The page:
Hoppang is one of the most popular warm snacks in winter. It is a pre-cooked ball of rice flour with various fillings, such as red bean paste, vegetables or pizza ingredients. Hoppang is usually steamed to keep it warm and is sold on the streets and at convenient stores.
Tteok-bokki and Gimbap
Tteok-bokki, along with gimbap and odaeng(skewered fish cake), is one of the most common foods sold by street vendors.Rice powder is steamed and made into a long cylinder-shaped rice cake called garae-tteok. This rice cake is cut into finger size pieces and cooked in a spicy yet sweet red pepper sauce called gochu-jang. Fish cakes and vegetables can be added depending on personal tastes. [Source: Korea Tourism Organization visitkorea.or.kr ]
Originally, tteok-bokki was not a spicy dish. In the royal courts of Joseon, it was prepared by simmering beef, carrots, onions, pyogo (shitake mushroom), and other ingredients together with rice cakes in soy sauce. The colorful ingredients were made it visually appealing as well as nutritional. It is believed that tteok-bokki seasoned with spicy gochu-jang paste first appeared in the 1950s and became widely popular later during the 1970s.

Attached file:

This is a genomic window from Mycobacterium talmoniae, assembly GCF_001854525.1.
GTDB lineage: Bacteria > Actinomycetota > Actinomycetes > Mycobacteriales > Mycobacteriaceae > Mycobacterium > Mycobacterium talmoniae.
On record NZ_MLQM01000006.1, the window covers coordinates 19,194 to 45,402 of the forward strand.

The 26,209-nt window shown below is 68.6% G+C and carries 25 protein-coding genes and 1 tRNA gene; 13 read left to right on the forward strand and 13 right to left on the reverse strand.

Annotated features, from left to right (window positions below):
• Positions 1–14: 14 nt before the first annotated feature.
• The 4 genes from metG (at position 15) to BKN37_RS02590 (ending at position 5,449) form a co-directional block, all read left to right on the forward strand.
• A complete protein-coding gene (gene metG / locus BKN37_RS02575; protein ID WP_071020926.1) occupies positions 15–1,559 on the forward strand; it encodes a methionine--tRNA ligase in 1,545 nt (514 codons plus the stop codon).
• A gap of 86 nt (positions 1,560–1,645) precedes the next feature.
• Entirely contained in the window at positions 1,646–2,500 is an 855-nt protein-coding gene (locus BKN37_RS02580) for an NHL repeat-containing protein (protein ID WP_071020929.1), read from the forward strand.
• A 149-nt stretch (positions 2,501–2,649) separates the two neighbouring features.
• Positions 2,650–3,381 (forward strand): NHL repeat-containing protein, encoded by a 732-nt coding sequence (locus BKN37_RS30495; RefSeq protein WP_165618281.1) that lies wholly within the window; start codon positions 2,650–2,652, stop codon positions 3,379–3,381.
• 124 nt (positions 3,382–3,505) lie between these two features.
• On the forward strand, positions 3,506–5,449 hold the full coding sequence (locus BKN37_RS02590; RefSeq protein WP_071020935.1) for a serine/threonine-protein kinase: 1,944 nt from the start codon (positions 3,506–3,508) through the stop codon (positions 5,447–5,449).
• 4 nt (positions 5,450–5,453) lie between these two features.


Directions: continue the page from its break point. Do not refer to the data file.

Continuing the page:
Gimbap (Kimbap) is made by spreading white rice on a sheet of gim (dried laver), layering it with spinach, pickled radish, carrots, egg, and beef, and then rolling it up like sushi. It was in the 1960s and 70s that the gimbap we know today - rolled up into a cylindrical form - became popular. This rice-roll was the default picnic lunch for annual spring and autumn school outings. Many Koreans fondly remember eating the end pieces of the rolls while their mothers prepared gimbap on the morning of school field trips.